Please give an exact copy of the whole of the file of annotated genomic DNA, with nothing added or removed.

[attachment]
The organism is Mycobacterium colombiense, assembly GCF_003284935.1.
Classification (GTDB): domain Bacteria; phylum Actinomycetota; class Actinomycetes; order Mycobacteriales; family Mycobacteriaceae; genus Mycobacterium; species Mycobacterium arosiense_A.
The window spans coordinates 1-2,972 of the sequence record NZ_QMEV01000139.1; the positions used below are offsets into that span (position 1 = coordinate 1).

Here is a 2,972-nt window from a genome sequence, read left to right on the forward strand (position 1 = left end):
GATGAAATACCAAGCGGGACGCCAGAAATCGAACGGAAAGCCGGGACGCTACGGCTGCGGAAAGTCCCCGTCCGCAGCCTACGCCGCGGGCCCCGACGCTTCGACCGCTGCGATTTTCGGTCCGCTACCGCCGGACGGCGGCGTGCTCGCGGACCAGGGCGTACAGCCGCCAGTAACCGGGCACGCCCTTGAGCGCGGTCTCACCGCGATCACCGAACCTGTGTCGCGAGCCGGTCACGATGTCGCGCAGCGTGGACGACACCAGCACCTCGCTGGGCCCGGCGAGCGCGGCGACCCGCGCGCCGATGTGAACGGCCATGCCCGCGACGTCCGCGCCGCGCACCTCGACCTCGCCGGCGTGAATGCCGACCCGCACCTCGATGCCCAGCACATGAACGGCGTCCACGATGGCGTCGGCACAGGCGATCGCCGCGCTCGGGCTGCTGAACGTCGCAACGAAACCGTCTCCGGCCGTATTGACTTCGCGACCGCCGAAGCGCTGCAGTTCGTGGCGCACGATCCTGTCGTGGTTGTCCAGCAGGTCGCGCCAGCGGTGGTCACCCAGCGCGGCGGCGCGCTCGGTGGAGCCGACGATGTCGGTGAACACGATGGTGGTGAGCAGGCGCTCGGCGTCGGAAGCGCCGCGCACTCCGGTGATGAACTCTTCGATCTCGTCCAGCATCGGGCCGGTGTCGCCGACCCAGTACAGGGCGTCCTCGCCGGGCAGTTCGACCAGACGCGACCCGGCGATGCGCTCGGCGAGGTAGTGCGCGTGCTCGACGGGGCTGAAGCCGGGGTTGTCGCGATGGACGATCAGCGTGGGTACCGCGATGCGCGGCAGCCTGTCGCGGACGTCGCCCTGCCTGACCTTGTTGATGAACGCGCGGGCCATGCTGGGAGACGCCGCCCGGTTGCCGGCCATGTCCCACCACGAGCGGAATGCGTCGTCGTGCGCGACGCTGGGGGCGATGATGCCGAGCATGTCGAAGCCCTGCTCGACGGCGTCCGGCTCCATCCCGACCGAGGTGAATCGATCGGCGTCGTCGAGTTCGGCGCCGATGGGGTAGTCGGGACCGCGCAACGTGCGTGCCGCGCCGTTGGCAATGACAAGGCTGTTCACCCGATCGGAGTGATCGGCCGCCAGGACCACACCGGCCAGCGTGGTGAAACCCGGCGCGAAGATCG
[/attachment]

The organism is Mycobacterium colombiense, assembly GCF_003284935.1.
Classification (GTDB): domain Bacteria; phylum Actinomycetota; class Actinomycetes; order Mycobacteriales; family Mycobacteriaceae; genus Mycobacterium; species Mycobacterium arosiense_A.
The window spans coordinates 1-2,972 of the sequence record NZ_QMEV01000139.1; the positions used below are offsets into that span (position 1 = coordinate 1).

Here is a 2,972-nt window from a genome sequence, read left to right on the forward strand (position 1 = left end):
GATGAAATACCAAGCGGGACGCCAGAAATCGAACGGAAAGCCGGGACGCTACGGCTGCGGAAAGTCCCCGTCCGCAGCCTACGCCGCGGGCCCCGACGCTTCGACCGCTGCGATTTTCGGTCCGCTACCGCCGGACGGCGGCGTGCTCGCGGACCAGGGCGTACAGCCGCCAGTAACCGGGCACGCCCTTGAGCGCGGTCTCACCGCGATCACCGAACCTGTGTCGCGAGCCGGTCACGATGTCGCGCAGCGTGGACGACACCAGCACCTCGCTGGGCCCGGCGAGCGCGGCGACCCGCGCGCCGATGTGAACGGCCATGCCCGCGACGTCCGCGCCGCGCACCTCGACCTCGCCGGCGTGAATGCCGACCCGCACCTCGATGCCCAGCACATGAACGGCGTCCACGATGGCGTCGGCACAGGCGATCGCCGCGCTCGGGCTGCTGAACGTCGCAACGAAACCGTCTCCGGCCGTATTGACTTCGCGACCGCCGAAGCGCTGCAGTTCGTGGCGCACGATCCTGTCGTGGTTGTCCAGCAGGTCGCGCCAGCGGTGGTCACCCAGCGCGGCGGCGCGCTCGGTGGAGCCGACGATGTCGGTGAACACGATGGTGGTGAGCAGGCGCTCGGCGTCGGAAGCGCCGCGCACTCCGGTGATGAACTCTTCGATCTCGTCCAGCATCGGGCCGGTGTCGCCGACCCAGTACAGGGCGTCCTCGCCGGGCAGTTCGACCAGACGCGACCCGGCGATGCGCTCGGCGAGGTAGTGCGCGTGCTCGACGGGGCTGAAGCCGGGGTTGTCGCGATGGACGATCAGCGTGGGTACCGCGATGCGCGGCAGCCTGTCGCGGACGTCGCCCTGCCTGACCTTGTTGATGAACGCGCGGGCCATGCTGGGAGACGCCGCCCGGTTGCCGGCCATGTCCCACCACGAGCGGAATGCGTCGTCGTGCGCGACGCTGGGGGCGATGATGCCGAGCATGTCGAAGCCCTGCTCGACGGCGTCCGGCTCCATCCCGACCGAGGTGAATCGATCGGCGTCGTCGAGTTCGGCGCCGATGGGGTAGTCGGGACCGCGCAACGTGCGTGCCGCGCCGTTGGCAATGACAAGGCTGTTCACCCGATCGGAGTGATCGGCCGCCAGGACCACACCGGCCAGCGTGGTGAAACCCGGCGCGAAGATCG